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Variation in Physicians’ Electronic Health Record Documentation and Potential Patient Harm from That Variation

  • Genna R. CohenEmail author
  • Charles P. Friedman
  • Andrew M. Ryan
  • Caroline R. Richardson
  • Julia Adler-Milstein
Original Research

Abstract

Background

Physician-to-physician variation in electronic health record (EHR) documentation not driven by patients’ clinical status could be harmful.

Objective

Measure variation in completion of common clinical documentation domains. Identify perceived causes and effects of variation and strategies to mitigate negative effects.

Design

Sequential, explanatory, mixed methods using log data from a commercial EHR vendor and semi-structured interviews with outpatient primary care practices.

Participants

Quantitative: 170,332 encounters led by 809 physicians in 237 practices. Qualitative: 40 interviewees in 10 practices.

Main Measures

Interquartile range (IQR) of the proportion of encounters in which a physician completed documentation, for each documentation category. Multilevel linear regression measured the proportion of variation at the physician level.

Key Results

Five clinical documentation categories had substantial and statistically significant (p < 0.001) variation at the physician level after accounting for state, organization, and practice levels: (1) discussing results (IQR = 50.8%, proportion of variation explained by physician level = 78.1%); (2) assessment and diagnosis (IQR = 60.4%, physician-level variation = 76.0%); (3) problem list (IQR = 73.1%, physician-level variation = 70.1%); (4) review of systems (IQR = 62.3%, physician-level variation = 67.7%); and (5) social history (IQR = 53.3%, physician-level variation = 62.2%). Drivers of variation from interviews included user preferences and EHR designs with multiple places to record similar information. Variation was perceived to create documentation inefficiencies and risk patient harm due to missed or misinterpreted information. Mitigation strategies included targeted user training during EHR implementation and practice meetings focused on documentation standardization.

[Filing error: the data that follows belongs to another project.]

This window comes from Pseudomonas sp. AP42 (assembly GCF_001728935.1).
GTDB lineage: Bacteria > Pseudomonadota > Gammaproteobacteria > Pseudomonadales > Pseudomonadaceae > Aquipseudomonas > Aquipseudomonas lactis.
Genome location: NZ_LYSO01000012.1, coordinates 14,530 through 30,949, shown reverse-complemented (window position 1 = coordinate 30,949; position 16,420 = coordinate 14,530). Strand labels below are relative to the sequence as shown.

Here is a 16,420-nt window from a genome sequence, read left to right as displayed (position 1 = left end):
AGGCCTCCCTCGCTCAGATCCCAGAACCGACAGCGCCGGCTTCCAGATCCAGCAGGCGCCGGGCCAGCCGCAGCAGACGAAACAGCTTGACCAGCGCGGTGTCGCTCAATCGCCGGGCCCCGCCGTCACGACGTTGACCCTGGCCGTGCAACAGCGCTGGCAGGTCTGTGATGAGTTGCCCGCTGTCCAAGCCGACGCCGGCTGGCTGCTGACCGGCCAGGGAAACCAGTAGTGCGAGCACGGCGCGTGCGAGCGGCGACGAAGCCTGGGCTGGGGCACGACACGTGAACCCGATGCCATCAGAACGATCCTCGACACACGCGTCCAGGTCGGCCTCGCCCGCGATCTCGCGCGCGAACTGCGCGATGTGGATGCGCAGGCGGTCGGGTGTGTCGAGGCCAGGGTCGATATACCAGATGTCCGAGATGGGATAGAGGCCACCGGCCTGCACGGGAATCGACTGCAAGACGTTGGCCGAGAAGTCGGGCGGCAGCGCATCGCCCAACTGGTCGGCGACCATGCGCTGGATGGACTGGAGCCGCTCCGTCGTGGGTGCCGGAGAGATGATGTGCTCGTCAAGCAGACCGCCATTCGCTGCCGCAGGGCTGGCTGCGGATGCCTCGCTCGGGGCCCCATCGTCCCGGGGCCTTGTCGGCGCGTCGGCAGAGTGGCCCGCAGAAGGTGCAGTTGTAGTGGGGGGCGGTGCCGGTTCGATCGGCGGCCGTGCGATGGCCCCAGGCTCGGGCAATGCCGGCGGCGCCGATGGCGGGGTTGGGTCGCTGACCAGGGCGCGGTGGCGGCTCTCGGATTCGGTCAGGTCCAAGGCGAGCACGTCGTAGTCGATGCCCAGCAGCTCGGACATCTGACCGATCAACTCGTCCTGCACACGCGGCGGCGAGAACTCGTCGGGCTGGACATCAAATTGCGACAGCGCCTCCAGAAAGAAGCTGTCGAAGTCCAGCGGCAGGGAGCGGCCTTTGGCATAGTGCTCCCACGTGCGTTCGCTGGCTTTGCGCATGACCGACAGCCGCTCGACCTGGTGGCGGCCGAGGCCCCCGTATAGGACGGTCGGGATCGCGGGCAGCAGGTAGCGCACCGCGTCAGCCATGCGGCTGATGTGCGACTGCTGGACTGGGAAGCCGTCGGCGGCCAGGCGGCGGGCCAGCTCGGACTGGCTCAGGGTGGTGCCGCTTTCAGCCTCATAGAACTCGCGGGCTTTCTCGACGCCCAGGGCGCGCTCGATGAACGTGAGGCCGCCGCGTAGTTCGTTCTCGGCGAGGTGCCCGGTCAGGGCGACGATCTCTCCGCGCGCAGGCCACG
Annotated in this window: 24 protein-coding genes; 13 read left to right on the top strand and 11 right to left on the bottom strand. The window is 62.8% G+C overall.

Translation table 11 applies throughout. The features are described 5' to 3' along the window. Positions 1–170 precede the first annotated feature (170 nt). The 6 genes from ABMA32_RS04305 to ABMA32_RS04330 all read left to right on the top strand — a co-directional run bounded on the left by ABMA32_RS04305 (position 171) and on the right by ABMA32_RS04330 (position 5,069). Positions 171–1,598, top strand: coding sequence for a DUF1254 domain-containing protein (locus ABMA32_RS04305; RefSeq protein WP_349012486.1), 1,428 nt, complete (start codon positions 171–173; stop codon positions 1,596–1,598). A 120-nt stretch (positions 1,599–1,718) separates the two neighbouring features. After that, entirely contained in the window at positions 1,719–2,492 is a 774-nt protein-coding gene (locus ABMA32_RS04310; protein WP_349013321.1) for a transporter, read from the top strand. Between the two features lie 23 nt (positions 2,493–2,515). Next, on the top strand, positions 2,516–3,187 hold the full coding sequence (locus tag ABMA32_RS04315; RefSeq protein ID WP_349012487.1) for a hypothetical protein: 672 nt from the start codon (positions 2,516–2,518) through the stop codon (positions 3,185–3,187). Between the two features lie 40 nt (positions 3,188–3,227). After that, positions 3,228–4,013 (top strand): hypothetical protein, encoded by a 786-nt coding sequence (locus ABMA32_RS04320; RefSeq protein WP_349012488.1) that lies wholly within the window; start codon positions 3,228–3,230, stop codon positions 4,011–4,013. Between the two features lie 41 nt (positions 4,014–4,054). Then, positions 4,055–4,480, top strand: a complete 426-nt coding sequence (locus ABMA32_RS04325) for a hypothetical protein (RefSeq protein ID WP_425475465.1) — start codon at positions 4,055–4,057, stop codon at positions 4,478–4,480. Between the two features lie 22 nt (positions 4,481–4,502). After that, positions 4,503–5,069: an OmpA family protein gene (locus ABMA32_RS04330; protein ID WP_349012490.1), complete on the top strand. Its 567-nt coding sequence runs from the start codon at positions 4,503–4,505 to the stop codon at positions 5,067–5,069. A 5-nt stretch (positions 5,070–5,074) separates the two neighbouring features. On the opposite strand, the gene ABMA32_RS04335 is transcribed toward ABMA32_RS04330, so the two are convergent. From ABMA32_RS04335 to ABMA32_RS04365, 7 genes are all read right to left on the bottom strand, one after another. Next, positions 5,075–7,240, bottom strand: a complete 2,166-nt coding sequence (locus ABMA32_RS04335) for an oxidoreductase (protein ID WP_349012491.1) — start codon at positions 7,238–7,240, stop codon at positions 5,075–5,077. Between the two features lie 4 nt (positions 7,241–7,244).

Conclusions

Physician-to-physician variation in EHR documentation impedes effective and safe use of EHRs, but there are potential strategies to mitigate negative consequences.

KEY WORDS

EHR documentation mixed methods primary care 

Notes

Funding Source

Funded by the Agency for Healthcare Research and Quality (1R36HS023719-01A1), the University of Michigan Rackham Predoctoral Fellowship, and the University of Michigan McNerney Award.

Compliance with Ethical Standards

Conflict of Interest

The authors declare that they do not have a conflict of interest.

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Copyright information

© Society of General Internal Medicine 2019

Authors and Affiliations

  • Genna R. Cohen
    • 1
    Email author
  • Charles P. Friedman
    • 2
  • Andrew M. Ryan
    • 3
  • Caroline R. Richardson
    • 4
  • Julia Adler-Milstein
    • 5
  1. 1.MathematicaWashingtonUSA
  2. 2.Department of Learning Health SciencesUniversity of Michigan Medical SchoolAnn ArborUSA
  3. 3.Department of Health Management and PolicyUniversity of Michigan School of Public HealthAnn ArborUSA
  4. 4.Department of Family MedicineUniversity of Michigan Health SystemAnn ArborUSA
  5. 5.Center for Clinical Informatics and Improvement ResearchUniversity of California San Francisco Department of MedicineSan FranciscoUSA

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